So Alaska could mean the land of continual miracles?

There's a long list of apparent similarities given in the link below. Whilst I'm not convinced, it is interesting and would merit further research.

https://faculty.ucr.edu/~legneref/bronze/eskimo.htm#vocabularycompare
 

Mungoman

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There's a few posts in this thread commenting on alleged links - both in DNA terms and the similarity of ancient artefacts, between native Americans and the Basque people.

Today's Quora contained an article describing some linguistic coincidences, such as the Basque word for dog (txakurra) phonetically resembling dog in the Alaskan Haida language (Xa).

A quick Google reveals other similarities between Basque and Native American vocabulary:

Basque everything "dena" ; Alaskan the people or all of us "dene"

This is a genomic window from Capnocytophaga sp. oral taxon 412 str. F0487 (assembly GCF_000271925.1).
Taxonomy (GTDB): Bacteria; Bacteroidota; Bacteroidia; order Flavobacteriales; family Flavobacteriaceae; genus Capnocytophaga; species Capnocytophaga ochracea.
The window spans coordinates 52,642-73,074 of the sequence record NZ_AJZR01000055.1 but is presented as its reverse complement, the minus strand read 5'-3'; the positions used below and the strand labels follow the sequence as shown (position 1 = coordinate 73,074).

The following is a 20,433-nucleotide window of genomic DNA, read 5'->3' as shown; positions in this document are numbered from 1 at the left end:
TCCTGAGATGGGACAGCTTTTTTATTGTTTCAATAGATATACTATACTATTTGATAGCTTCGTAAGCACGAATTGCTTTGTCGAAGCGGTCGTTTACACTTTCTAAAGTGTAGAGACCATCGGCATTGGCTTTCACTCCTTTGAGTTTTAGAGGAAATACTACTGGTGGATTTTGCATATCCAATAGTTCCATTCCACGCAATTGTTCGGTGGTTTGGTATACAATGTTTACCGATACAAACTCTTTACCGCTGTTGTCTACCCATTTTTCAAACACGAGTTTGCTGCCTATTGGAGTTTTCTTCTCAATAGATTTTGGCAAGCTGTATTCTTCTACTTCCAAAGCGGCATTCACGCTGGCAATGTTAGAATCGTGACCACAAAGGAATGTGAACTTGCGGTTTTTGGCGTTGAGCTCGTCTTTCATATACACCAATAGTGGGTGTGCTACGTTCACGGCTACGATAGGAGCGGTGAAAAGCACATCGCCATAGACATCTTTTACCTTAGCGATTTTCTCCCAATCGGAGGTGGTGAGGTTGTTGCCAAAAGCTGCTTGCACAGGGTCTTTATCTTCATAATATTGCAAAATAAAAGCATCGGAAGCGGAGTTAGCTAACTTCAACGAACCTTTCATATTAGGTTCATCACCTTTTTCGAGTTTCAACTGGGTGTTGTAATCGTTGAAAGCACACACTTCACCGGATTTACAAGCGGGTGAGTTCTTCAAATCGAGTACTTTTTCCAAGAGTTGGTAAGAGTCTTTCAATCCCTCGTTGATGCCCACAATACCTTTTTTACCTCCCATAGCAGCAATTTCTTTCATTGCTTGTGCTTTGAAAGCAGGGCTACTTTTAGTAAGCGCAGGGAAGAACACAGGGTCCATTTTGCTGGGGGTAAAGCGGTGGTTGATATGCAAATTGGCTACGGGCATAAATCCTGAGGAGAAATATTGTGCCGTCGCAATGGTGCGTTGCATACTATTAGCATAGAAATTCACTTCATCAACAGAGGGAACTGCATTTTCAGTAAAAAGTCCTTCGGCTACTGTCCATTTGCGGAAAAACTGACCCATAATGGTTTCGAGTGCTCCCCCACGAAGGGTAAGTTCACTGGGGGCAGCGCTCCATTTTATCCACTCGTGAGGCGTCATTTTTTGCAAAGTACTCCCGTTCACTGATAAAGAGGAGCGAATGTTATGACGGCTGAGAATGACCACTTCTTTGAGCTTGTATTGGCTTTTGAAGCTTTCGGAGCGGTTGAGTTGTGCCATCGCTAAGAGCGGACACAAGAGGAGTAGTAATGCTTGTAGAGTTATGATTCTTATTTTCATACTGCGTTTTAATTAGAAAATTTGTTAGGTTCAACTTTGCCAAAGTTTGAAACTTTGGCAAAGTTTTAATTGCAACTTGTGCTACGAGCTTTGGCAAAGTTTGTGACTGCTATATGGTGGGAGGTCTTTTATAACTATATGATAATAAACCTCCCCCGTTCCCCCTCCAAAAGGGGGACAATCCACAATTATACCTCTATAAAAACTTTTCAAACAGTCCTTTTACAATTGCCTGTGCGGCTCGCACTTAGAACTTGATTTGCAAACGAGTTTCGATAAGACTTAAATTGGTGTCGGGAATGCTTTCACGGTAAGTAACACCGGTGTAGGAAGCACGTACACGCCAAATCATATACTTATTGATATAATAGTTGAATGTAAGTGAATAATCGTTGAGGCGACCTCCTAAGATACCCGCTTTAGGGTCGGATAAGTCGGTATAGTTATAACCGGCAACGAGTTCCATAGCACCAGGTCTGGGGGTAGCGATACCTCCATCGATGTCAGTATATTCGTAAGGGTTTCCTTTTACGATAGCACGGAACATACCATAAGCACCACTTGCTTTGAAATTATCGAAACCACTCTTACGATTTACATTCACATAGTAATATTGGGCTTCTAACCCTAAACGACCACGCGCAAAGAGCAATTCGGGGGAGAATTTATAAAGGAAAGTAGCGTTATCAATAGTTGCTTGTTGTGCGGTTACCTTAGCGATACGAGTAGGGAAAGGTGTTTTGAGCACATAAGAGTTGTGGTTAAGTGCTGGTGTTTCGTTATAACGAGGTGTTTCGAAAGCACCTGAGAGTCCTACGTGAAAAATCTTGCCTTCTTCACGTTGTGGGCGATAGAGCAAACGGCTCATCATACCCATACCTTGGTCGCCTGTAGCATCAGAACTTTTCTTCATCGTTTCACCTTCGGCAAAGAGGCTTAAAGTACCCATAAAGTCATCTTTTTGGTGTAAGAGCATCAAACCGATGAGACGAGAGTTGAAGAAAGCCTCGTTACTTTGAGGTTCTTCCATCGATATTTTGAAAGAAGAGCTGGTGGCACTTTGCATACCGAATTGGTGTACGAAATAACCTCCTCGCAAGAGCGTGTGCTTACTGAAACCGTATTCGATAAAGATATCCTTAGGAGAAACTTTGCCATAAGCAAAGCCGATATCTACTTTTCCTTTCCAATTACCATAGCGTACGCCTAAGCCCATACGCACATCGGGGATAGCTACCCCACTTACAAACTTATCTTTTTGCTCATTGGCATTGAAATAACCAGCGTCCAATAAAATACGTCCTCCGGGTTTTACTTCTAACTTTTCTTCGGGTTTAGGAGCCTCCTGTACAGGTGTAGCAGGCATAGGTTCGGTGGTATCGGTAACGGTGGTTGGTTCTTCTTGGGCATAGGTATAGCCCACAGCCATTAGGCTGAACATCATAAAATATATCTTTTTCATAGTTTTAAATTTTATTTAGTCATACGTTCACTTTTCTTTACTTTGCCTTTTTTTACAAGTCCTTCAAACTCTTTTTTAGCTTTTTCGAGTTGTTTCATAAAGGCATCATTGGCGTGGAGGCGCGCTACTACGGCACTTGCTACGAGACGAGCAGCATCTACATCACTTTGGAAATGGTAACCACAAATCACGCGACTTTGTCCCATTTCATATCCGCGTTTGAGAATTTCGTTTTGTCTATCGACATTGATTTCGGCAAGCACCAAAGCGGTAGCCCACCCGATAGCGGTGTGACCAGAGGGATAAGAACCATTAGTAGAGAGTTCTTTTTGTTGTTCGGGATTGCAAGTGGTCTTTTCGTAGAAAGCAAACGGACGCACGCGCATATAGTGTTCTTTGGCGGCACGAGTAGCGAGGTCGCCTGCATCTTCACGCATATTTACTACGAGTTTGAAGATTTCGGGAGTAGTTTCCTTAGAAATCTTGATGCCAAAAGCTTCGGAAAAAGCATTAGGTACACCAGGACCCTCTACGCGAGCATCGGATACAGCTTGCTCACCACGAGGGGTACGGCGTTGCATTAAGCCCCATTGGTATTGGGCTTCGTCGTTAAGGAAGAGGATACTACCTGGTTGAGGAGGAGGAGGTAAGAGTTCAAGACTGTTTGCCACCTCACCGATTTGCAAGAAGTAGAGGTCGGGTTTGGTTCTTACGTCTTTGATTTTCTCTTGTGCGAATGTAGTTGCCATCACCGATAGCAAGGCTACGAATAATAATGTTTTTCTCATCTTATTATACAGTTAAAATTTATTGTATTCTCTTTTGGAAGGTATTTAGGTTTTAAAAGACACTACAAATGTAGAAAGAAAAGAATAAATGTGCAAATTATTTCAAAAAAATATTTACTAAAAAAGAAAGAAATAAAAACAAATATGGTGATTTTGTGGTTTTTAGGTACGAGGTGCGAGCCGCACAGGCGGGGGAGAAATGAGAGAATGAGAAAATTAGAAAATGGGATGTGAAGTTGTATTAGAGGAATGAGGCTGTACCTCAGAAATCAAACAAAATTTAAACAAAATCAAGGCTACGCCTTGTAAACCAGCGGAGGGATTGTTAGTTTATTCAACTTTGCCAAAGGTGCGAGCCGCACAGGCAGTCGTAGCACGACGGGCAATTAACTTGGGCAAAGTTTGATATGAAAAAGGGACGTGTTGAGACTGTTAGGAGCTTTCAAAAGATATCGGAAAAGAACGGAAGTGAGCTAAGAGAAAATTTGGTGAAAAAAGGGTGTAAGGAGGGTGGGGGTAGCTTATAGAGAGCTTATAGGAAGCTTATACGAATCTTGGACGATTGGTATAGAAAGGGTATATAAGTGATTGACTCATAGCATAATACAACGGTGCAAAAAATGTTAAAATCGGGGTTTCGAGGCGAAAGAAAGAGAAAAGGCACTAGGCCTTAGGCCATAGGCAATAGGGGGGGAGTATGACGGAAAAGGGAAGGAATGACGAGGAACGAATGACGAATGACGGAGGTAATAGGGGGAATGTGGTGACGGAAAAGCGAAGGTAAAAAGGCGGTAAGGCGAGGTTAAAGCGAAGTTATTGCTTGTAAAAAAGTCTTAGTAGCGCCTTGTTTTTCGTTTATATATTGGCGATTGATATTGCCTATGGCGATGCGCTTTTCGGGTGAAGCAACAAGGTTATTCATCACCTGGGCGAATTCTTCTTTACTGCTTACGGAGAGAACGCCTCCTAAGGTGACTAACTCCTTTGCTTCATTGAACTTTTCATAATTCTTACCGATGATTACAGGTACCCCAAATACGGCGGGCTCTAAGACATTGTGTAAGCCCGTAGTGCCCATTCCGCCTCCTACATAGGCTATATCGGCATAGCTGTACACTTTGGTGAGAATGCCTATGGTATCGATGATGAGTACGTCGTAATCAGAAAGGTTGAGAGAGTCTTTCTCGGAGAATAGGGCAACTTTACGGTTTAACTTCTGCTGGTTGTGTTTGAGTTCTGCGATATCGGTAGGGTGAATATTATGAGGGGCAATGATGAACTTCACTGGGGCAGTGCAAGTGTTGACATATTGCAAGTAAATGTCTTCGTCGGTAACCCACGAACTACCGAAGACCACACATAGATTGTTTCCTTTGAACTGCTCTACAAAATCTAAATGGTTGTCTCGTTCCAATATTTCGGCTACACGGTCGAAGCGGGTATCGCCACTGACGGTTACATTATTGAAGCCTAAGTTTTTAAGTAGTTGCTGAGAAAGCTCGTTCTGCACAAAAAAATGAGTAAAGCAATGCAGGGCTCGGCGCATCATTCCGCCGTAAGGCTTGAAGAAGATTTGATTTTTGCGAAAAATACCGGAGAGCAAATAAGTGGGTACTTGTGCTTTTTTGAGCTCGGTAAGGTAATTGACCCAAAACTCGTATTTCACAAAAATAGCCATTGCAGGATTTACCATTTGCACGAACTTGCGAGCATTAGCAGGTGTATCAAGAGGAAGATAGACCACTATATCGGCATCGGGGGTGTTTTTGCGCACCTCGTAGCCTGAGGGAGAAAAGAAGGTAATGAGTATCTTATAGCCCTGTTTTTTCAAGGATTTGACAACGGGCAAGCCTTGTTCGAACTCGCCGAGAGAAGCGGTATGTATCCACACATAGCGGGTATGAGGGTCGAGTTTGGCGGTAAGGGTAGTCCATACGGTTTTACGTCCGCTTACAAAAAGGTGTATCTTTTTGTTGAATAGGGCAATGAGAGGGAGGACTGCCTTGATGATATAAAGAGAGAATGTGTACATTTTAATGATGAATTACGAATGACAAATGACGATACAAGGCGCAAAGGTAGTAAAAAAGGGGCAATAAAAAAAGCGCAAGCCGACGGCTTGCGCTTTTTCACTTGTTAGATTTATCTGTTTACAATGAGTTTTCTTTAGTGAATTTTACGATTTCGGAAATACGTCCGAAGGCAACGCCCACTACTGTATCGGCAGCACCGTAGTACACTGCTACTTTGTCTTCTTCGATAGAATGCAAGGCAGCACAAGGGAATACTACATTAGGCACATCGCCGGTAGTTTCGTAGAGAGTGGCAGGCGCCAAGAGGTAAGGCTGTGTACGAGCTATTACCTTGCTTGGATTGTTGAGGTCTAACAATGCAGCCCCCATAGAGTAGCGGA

Basque to eat "jan" ; Mattole (Native Californian) to eat "yan"; Hupa to eat "tang"
Basque: Moon "ilargia" ; Sarcee (Alberta) Moon " Yilnágha "

Even the name Alaska (from the Aleut language) is reminiscent of the Basque alatz (miracles) -ka (suffix denoting continuous action, unending).
So Alaska could mean the land of continual miracles?

There's a long list of apparent similarities given in the link below. Whilst I'm not convinced, it is interesting and would merit further research.

https://faculty.ucr.edu/~legneref/bronze/eskimo.htm#vocabularycompare


That is bloody interesting Blessed - I've always thought that a language can tell you a history of the person who speaks it, but the coincidences here, with these comparisons are provoking (in a good way).

Much appreciated.
 

blessmycottonsocks

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That is bloody interesting Blessed - I've always thought that a language can tell you a history of the person who speaks it, but the coincidences here, with these comparisons are provoking (in a good way).

Much appreciated.